In September, 13 families from tiny Lenox Township in northeastern Pennsylvania sued Southwestern Energy Company. The plaintiffs, whose homes sit atop a slice of the 95,000-square-mile bedrock expanse known as the Marcellus Shale, allege that in drilling for natural gas, Houston-based Southwestern contaminated the local water supply with chemicals that caused them to suffer neurological disorders and gastrointestinal illnesses. It isn’t the first lawsuit to label Marcellus drilling a health hazard. And if the recent rush by energy companies angling for access to the natural gas lodestone keeps up, it’s unlikely to be the last.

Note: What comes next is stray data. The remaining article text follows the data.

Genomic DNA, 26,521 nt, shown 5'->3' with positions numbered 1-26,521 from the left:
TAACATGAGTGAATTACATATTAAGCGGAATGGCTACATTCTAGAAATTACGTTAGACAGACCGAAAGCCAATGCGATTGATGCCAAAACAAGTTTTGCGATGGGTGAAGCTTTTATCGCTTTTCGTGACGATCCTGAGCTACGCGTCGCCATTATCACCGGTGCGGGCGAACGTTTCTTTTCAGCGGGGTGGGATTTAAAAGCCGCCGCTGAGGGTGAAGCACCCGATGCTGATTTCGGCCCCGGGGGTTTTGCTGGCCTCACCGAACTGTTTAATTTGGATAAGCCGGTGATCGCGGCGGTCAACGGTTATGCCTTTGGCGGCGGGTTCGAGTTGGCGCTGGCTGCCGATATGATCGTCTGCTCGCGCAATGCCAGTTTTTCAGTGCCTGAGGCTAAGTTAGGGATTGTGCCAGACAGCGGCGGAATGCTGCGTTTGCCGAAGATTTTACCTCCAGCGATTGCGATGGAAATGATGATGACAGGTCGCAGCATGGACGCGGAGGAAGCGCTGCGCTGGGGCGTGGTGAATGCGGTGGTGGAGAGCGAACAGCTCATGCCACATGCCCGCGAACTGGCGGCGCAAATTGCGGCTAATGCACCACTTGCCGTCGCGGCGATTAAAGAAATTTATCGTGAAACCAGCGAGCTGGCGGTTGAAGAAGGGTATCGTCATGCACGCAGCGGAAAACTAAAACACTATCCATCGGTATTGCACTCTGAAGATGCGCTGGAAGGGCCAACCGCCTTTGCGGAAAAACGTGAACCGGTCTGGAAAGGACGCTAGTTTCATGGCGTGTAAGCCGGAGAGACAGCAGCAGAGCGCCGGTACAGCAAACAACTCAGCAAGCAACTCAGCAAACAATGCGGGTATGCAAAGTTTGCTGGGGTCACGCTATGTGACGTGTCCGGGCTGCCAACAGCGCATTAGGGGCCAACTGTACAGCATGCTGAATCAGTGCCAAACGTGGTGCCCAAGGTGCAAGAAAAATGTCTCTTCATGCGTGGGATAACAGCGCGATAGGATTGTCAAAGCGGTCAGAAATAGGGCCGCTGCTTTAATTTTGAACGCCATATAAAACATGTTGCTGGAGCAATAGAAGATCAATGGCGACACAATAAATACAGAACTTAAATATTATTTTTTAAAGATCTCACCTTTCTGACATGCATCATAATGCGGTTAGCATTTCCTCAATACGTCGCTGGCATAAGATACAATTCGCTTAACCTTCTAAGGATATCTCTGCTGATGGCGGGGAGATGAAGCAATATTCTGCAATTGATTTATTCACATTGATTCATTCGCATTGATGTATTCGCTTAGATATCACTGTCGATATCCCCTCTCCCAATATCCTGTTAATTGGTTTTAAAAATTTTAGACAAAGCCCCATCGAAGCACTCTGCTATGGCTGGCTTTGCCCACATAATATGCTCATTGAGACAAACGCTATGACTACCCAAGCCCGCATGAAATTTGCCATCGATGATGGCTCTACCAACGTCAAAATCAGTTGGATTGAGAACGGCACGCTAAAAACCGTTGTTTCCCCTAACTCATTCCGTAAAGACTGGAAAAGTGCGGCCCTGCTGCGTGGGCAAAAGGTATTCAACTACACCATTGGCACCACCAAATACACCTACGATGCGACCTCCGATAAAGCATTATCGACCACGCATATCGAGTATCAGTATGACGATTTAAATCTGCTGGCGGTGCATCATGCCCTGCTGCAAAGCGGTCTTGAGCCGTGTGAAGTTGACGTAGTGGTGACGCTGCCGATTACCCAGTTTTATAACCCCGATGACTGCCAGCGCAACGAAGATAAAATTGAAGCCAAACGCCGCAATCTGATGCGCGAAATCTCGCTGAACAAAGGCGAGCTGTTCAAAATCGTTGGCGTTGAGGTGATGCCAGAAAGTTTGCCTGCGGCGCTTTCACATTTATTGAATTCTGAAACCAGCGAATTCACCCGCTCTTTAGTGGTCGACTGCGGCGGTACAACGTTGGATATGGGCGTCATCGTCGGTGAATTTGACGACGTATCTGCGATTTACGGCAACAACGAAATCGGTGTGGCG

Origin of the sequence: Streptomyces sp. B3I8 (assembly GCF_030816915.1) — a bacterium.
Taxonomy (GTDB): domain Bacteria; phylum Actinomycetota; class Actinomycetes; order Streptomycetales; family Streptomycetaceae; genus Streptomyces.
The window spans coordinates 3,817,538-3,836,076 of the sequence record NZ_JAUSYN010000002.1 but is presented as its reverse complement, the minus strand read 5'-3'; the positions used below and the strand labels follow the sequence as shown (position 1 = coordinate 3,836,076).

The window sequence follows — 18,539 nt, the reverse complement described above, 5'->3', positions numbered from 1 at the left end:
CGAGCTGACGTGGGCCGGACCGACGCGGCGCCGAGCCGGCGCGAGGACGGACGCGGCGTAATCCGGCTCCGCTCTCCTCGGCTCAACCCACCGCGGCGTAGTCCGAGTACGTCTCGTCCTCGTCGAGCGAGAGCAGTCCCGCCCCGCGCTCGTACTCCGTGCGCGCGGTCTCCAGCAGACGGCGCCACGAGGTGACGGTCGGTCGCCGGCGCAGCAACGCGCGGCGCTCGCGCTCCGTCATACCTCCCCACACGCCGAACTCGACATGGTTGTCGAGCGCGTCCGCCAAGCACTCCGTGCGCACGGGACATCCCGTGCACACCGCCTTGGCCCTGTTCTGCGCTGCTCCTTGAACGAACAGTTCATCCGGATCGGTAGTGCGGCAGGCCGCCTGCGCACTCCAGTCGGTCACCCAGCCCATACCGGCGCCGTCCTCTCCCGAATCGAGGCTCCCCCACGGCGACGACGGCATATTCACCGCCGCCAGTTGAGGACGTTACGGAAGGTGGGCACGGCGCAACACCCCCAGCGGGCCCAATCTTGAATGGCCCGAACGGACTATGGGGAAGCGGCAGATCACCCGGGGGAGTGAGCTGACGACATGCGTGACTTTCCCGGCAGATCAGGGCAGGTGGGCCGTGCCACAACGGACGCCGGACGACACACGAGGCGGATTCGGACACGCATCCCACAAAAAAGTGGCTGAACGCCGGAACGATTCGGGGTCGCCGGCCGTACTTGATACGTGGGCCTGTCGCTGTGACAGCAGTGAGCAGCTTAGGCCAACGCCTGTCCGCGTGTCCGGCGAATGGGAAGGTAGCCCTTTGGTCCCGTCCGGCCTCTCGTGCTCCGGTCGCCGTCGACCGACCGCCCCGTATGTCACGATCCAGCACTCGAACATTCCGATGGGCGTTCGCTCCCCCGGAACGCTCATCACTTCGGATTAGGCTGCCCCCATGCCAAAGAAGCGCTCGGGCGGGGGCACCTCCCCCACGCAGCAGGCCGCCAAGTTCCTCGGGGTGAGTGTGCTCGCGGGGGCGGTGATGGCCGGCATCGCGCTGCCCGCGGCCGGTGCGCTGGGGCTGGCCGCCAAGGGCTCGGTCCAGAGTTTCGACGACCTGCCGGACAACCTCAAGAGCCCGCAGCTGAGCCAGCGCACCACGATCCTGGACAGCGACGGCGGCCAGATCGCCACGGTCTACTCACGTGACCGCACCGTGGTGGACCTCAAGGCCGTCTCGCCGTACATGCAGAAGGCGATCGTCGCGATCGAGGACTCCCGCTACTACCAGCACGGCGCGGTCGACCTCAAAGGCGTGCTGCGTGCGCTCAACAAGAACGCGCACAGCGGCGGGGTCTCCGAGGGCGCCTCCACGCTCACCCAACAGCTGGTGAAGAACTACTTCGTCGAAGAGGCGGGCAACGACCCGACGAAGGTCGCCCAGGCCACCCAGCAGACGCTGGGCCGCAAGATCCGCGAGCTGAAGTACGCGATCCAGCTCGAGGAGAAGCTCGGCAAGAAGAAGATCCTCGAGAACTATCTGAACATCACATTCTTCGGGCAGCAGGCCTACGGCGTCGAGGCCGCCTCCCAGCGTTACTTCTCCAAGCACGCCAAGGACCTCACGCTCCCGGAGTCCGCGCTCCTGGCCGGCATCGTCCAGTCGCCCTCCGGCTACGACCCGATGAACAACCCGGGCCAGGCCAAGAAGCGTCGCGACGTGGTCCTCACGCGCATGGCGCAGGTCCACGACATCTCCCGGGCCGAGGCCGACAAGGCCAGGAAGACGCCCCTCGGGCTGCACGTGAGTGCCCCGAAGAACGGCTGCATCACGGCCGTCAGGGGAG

While the shale grab has been on in earnest since 2008, the blizzard of big deals lately has been dizzying. “These shale transactions, in terms of the sheer enormity of the dollars involved, are really quite phenomenal,” says James Rice, who heads Akin Gump Strauss Hauer & Feld’s energy and global transactions practice. “There’s been an explosion of work from natural gas.”

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